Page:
Unsecured loan

What is an unsecured loan?

An unsecured loan is a loan that is not backed by collateral to guarantee repayment. Lenders grant unsecured loans to creditworthy borrowers who pose a low risk of defaulting or not abiding by the terms of the loan.

Deeper definition

Also known as personal or signature loans, unsecured loans are approved for borrowers with high credit ratings. These loans are considered high risk to lenders since there is no property or asset to recover if the borrower defaults. This explains why unsecured loans have higher interest rates than secured loans.

Lenders give unsecured loans with the confidence that the borrowers will repay them according to the terms agreed upon. The creditworthiness of the borrower is assessed based on the five C’s of credit: character, capacity, capital, collateral and conditions. Examples of unsecured loans include credit card purchases, personal loans and student loans.

The significant difference between secured and unsecured loans is that collateral protects secured loans. Additionally, secured loans have longer repayment terms, higher borrowing limits and lower interest rates than unsecured loans. Examples of secured loans include auto loans, mortgages and home equity loans.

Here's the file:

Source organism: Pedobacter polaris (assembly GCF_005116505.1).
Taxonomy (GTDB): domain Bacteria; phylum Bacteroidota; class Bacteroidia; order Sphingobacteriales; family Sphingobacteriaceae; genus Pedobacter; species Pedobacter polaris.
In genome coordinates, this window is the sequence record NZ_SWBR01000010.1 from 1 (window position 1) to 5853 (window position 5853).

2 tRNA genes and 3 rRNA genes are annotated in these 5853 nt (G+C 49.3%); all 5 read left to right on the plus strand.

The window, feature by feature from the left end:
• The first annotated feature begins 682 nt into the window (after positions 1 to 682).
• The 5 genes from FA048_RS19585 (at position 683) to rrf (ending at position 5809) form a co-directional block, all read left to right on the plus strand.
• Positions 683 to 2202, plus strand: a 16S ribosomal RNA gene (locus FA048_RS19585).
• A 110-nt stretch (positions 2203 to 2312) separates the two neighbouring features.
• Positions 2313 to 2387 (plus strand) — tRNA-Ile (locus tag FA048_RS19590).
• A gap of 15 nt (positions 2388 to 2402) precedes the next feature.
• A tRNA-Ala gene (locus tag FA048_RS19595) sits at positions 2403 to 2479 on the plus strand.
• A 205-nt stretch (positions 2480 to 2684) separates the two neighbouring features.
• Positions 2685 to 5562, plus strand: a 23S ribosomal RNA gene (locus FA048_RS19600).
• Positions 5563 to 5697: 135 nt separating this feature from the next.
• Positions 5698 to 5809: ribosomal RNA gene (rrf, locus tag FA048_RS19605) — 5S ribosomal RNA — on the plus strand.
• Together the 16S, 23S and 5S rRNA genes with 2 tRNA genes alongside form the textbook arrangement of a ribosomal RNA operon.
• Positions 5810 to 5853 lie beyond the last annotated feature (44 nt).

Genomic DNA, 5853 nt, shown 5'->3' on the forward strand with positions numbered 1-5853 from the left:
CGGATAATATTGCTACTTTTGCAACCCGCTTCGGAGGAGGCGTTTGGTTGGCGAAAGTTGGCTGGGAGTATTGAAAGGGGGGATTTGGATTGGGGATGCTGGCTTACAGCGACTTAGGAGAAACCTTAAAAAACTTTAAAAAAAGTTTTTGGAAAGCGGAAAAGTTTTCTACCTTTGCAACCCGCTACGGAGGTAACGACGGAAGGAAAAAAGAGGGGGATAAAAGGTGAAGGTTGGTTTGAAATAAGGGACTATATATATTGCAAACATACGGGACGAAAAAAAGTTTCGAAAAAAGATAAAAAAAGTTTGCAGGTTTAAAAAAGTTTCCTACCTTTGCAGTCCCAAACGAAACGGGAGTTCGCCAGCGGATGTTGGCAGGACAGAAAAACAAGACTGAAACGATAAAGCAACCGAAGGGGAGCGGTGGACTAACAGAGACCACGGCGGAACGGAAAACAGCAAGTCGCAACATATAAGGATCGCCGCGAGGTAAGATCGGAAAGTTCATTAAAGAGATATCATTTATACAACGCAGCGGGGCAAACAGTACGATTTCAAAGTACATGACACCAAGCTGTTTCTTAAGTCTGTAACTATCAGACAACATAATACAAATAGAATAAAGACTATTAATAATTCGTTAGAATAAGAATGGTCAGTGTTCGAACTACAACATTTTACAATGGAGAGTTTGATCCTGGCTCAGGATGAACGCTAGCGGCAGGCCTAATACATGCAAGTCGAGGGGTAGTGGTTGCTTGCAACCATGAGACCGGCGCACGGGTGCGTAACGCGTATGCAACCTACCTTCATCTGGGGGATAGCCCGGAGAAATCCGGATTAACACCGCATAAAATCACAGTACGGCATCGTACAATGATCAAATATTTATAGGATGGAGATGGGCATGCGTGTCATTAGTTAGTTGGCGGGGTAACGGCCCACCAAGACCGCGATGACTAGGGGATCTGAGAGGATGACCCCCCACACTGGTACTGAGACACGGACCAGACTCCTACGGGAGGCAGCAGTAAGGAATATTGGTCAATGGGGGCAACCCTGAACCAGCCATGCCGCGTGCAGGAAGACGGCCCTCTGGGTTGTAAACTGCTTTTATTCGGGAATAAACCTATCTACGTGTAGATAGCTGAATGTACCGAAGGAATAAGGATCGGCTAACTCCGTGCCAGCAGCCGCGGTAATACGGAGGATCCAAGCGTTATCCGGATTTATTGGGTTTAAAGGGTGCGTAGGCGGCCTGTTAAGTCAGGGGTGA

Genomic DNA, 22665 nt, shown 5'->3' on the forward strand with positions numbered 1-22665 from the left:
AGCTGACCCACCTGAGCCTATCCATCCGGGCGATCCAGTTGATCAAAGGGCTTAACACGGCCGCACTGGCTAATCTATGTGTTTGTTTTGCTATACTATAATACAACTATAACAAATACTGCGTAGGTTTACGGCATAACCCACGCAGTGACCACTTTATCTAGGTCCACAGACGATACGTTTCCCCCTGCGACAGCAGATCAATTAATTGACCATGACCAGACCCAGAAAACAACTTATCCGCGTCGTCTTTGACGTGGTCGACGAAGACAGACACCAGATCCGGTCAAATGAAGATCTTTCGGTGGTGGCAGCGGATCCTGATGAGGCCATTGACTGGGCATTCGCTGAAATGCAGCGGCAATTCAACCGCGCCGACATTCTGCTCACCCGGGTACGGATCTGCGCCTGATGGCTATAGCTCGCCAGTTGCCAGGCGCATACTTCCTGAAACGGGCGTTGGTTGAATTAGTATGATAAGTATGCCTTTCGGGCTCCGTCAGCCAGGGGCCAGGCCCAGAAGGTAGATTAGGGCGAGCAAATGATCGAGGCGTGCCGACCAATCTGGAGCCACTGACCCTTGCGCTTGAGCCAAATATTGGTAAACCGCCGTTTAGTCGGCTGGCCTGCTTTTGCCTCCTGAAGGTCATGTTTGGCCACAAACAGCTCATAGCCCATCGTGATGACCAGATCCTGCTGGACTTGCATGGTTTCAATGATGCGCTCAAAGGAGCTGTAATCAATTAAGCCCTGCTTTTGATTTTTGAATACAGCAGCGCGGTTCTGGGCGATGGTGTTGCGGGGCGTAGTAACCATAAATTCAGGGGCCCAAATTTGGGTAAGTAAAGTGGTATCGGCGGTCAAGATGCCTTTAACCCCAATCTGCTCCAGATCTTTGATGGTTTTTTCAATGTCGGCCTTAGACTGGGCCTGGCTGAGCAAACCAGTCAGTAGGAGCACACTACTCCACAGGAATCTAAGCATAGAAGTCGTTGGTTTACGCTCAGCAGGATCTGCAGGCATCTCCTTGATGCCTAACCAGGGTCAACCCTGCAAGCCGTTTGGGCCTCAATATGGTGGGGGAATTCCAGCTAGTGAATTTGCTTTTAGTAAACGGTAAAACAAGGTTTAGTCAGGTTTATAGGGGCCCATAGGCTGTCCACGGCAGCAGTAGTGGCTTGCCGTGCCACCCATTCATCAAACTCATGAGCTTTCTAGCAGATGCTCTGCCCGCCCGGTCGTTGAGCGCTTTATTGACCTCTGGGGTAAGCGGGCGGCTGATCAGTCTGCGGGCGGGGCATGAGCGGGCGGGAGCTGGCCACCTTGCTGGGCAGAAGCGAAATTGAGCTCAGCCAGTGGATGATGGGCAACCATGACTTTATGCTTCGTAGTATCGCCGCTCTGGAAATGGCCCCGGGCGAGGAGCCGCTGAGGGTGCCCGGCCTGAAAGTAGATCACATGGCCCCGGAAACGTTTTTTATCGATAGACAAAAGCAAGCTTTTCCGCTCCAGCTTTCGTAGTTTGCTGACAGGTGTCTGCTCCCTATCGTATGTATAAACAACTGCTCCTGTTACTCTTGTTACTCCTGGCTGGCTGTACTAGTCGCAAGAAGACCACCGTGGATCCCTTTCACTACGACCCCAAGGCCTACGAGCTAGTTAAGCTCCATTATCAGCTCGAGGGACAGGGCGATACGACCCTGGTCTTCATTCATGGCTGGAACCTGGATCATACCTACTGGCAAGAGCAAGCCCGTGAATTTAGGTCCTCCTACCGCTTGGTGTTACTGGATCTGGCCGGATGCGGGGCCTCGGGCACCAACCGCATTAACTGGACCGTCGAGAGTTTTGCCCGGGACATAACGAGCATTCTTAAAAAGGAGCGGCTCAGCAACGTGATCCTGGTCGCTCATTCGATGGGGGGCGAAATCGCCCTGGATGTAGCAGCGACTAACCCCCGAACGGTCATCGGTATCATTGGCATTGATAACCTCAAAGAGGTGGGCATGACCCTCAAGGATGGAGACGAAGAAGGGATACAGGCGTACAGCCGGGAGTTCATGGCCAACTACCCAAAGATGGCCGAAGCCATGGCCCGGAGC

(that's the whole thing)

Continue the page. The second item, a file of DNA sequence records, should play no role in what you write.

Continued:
Unsecured loan example

Ken took out a $10,000 personal loan from a local bank and did not have to put up any of his assets, including his home, land, stocks, bonds or other assets, to guarantee the loan. He was approved for the loan based on his solid credit history and got a rate of 4.29 percent. Ken chose the personal loan because it was cheaper than borrowing against a credit card.

Looking to fix up your house? Here are five things to know about unsecured home improvement loans.

Other Loans Terms

Add-on interest loan

Add-on interest loans have interest baked into the principal. Bankrate explains.


Hypothecation is the act of securing a loan with collateral. Bankrate explains.

Voluntary lien

Voluntary lien is an important term to understand. Bankrate explains it.

Add-on interest

Add-on interest is calculated at the start of the loan. Bankrate explains.

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